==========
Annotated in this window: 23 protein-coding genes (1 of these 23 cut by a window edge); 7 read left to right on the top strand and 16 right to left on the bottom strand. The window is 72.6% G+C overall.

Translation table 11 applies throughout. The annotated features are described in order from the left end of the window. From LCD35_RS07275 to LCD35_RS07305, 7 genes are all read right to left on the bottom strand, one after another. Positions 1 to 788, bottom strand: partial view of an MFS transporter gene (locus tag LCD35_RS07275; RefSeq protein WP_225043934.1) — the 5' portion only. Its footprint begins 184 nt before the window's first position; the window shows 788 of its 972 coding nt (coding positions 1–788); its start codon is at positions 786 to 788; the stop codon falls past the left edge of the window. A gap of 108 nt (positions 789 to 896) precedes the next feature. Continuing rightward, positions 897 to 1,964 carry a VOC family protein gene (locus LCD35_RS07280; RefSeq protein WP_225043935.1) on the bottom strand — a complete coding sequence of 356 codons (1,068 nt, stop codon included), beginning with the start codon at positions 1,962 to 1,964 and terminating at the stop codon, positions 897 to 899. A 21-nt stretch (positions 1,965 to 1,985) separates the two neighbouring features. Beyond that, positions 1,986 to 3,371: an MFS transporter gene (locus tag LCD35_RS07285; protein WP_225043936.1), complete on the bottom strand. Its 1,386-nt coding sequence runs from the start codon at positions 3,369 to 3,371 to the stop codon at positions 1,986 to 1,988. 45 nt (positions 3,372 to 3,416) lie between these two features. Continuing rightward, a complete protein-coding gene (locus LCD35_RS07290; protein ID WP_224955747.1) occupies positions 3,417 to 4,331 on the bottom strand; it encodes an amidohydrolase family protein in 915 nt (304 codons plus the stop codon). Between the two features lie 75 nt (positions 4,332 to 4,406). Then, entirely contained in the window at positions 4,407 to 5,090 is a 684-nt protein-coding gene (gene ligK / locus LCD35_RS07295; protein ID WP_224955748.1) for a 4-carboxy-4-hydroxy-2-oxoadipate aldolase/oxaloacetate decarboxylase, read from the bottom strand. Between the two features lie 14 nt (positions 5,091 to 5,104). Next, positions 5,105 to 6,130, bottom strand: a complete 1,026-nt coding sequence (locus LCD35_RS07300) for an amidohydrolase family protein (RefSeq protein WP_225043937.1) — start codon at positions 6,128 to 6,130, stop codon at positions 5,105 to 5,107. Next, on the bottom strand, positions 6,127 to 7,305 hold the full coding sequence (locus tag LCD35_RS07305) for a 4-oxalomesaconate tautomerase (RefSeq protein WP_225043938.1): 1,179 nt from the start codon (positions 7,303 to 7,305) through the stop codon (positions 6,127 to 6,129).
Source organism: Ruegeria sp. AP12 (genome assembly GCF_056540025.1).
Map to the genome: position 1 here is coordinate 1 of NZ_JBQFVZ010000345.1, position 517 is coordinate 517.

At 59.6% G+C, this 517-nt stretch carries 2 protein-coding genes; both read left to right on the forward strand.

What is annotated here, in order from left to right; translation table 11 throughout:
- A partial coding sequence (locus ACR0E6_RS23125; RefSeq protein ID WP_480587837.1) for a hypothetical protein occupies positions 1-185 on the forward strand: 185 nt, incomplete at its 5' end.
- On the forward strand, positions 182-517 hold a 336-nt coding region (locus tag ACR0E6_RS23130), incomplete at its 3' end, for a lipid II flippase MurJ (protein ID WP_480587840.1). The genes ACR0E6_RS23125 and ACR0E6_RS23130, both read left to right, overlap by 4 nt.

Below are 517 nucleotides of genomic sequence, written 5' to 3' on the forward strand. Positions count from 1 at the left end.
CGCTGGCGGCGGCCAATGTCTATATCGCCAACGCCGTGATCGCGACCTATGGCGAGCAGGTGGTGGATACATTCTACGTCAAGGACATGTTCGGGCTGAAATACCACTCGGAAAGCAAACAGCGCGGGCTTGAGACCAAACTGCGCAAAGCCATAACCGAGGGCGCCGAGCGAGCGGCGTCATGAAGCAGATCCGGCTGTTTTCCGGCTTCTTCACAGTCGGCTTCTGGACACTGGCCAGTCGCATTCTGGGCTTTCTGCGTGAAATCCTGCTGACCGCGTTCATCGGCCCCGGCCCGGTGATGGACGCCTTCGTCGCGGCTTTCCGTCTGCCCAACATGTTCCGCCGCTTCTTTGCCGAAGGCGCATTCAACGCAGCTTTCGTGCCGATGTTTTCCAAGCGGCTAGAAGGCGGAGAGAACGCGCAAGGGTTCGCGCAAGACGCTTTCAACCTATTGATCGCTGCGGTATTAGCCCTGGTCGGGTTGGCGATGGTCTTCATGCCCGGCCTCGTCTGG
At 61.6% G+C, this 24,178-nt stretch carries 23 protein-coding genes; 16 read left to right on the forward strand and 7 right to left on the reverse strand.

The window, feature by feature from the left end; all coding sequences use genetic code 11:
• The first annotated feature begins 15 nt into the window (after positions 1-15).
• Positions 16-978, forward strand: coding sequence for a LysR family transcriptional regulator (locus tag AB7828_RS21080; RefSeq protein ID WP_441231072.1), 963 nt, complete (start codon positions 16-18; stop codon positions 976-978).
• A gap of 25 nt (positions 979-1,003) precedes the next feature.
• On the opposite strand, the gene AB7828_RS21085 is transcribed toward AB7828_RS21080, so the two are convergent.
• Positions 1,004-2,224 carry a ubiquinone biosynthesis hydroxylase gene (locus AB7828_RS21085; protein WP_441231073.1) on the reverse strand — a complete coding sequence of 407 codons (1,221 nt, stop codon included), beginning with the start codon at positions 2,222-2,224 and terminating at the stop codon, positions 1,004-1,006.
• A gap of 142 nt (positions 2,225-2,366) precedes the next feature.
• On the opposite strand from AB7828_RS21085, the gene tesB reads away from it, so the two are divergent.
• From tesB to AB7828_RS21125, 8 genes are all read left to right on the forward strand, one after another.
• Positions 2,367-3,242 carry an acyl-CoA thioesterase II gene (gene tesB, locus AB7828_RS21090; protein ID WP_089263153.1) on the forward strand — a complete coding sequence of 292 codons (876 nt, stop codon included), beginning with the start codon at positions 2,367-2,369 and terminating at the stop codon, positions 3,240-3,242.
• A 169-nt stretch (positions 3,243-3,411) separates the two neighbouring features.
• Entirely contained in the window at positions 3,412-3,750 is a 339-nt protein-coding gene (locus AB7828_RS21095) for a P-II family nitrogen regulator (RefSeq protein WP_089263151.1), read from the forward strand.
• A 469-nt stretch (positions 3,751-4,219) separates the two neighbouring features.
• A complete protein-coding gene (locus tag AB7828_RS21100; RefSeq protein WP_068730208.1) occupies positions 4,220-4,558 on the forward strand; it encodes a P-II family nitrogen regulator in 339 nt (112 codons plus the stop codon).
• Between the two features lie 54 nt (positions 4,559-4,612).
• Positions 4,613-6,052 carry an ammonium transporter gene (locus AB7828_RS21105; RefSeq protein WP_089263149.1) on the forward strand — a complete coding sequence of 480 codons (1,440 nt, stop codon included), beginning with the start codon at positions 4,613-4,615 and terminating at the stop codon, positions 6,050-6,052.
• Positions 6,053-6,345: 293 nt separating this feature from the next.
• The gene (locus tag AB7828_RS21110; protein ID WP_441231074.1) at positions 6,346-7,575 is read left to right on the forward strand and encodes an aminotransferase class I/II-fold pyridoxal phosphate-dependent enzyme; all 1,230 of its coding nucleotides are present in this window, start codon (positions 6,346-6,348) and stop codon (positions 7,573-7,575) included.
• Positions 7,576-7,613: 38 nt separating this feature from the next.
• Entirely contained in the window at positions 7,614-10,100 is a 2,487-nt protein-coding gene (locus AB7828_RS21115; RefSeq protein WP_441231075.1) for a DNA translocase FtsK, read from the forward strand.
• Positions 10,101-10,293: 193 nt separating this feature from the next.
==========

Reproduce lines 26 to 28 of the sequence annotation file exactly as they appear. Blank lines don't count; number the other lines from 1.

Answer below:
• Between the two features lie 54 nt (positions 4,559-4,612).
• Positions 4,613-6,052 carry an ammonium transporter gene (locus AB7828_RS21105; RefSeq protein WP_089263149.1) on the forward strand — a complete coding sequence of 480 codons (1,440 nt, stop codon included), beginning with the start codon at positions 4,613-4,615 and terminating at the stop codon, positions 6,050-6,052.
• Positions 6,053-6,345: 293 nt separating this feature from the next.